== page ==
never happen again, to find three players like Delph, Moncrief and
Brewer in a state the size of Arkansas at the same time.''
Delph, Brewer and Moncrief became known as the Three Basketeers or
the Triplets, and in 1977-78 they led the Razorbacks to a 31-3
record. That team reached the Final Four but lost 64-59 to eventual
champion Kentucky in the semis. The Razorbacks had a chance until,
with 1:59 remaining, the Wildcats' Kyle Macy threw a floor-length
pass to Jack Givens, who laid it in over Delph to give Kentucky a
four-point lead. ''I thought Givens walked,'' said Sutton later.
''Oh, well, I guess I just remember that one because it happened late
in the game.''
The next year an official did call traveling on a player, but this
time it helped prevent the Razorbacks from returning to the Final
Four. With 1:08 to go against undefeated Indiana State, which was
ranked No. 1 and led by Larry Bird, the score was 71-71. Sutton's
plan was for the Hogs to hold the ball until a few seconds remained
and then turn Moncrief loose. A wiry 6 ft. 4 in. senior guard,
Moncrief had made six of seven shots in the second half on his way to
a 24-point performance.
But Reed, Moncrief's backcourt mate, was under heavy pressure from
the Sycamores' Carl Nicks. Reed tripped, stumbled to the floor and
picked up his dribble. Reed was called for traveling, and Indiana
State won 73-71 on Bob Heaton's desperation shot with two seconds on
the clock.
On March 14, 1981, Reed atoned for his blunder. In the second
round of the NCAA tournament, he sank a 49-foot Hail Mary at the
buzzer to give Arkansas a 74-73 victory over defending national
champion Louisville. Alas for the Razorbacks, LSU beat them 72-56 in
the regional semis.
When Sutton headed for Kentucky in 1985, he left Richardson with a
strong program that had been invited to the NCAA tournament for the
previous nine years and had sold out every home game since 1976-77.
However, Richardson's up-tempo game was diametrically opposed to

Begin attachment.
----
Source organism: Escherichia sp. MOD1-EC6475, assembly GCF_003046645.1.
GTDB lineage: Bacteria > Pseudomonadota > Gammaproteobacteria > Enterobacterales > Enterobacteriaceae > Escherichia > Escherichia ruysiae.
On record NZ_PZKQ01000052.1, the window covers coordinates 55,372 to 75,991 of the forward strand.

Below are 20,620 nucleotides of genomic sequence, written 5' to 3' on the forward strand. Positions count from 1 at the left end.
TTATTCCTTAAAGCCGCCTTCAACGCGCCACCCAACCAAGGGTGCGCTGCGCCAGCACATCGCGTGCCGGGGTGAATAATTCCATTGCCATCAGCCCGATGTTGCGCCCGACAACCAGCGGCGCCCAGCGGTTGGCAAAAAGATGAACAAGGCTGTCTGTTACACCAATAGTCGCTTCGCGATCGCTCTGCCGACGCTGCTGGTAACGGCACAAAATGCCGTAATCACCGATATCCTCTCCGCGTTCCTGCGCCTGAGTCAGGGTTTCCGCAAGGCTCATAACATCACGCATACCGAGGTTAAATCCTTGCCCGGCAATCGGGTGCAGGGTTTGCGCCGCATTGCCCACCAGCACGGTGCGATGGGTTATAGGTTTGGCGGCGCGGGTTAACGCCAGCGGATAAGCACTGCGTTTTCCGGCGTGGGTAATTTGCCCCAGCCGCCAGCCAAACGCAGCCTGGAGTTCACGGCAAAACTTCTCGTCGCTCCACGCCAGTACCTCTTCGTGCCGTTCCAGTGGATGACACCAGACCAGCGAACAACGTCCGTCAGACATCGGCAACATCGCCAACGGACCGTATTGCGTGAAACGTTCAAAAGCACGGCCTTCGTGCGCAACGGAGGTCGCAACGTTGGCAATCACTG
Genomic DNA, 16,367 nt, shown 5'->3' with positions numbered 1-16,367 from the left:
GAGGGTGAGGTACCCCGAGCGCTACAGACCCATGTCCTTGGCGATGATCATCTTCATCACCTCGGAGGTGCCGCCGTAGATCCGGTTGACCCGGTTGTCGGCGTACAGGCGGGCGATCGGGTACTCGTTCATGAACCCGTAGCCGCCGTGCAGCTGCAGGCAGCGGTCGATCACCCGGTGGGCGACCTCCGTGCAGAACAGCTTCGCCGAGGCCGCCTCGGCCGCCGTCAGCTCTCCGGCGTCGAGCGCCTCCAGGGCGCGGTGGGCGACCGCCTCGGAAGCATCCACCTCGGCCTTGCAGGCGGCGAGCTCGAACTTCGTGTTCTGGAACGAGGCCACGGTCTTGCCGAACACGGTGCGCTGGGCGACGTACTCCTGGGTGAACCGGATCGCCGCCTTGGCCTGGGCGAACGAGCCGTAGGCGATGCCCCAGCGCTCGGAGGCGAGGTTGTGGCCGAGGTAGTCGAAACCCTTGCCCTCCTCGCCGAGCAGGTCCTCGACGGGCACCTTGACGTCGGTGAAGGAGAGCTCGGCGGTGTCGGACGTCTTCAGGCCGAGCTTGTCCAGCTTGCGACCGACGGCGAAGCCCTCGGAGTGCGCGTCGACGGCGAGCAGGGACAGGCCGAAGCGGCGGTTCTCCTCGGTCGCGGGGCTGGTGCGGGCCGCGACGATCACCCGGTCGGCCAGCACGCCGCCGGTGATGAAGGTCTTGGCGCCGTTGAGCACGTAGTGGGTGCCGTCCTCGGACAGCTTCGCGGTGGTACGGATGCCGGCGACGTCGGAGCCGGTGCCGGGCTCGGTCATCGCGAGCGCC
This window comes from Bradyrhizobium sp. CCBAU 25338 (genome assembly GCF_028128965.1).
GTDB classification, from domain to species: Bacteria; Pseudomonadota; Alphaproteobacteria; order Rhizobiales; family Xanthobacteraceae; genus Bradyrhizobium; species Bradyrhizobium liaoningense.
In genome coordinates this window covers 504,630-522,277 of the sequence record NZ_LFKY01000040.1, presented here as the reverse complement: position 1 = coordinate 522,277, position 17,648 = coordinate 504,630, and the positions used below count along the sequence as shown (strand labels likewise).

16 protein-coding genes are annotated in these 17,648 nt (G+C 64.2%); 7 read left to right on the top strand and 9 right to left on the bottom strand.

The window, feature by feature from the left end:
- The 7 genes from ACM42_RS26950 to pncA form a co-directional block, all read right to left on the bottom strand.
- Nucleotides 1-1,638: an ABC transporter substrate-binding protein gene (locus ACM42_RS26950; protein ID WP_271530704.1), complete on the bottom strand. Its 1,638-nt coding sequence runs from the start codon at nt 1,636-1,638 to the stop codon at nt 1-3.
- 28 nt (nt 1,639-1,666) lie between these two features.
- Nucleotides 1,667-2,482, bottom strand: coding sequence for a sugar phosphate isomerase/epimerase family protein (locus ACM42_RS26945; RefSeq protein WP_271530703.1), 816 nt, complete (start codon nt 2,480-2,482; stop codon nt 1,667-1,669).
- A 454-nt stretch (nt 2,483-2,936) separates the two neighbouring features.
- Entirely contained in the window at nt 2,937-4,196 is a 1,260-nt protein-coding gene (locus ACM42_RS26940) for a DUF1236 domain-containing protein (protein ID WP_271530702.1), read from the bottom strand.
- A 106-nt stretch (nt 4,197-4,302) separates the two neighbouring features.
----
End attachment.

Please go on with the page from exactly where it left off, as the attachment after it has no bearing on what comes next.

Sutton's walk-it-up style, and when Richardson's teams were not
immediately successful, he took a beating from the fans and the
media. The pivotal game came in the first round of the 1987 NIT, in
which the Hogs rallied from a 21-point second-half deficit to edge
Arkansas State 67-64 in overtime. If the Hogs had lost that game,
Richardson probably would have been fired.
The next season, with Richardson's recruits playing Richardson's
style, the Razorbacks won 21 games and returned to the NCAA
tournament. In 1990 future NBA players Todd Day, Lee Mayberry and
Oliver Miller took Arkansas to the Final Four for the first time
since 1978. The Hogs lost 97-83 to Duke in the semis.

The Blitz Kids of Utah held a 50th anniversary reunion this year.
The survivors of the 1943-44 Arkansas team -- Jones, Nichols and
Wheeler are dead, but Lambert and five players, including Kok and
Schumchyk, are alive -- did not. They have not stayed in touch; the
memories are too painful.
After his playing career Ferrin, the former Ute center, went on to
become athletic director at Utah, serving on the NCAA tournament
committee for six years during the 1980s. Recently he proposed that
the committee name one team each year to fill in if one of the other
teams cannot compete in the tournament. The team would be called the
65th team. It is Ferrin's hope that the adoption of this proposal
would help keep the tragedy of the 1943-44 Razorbacks from being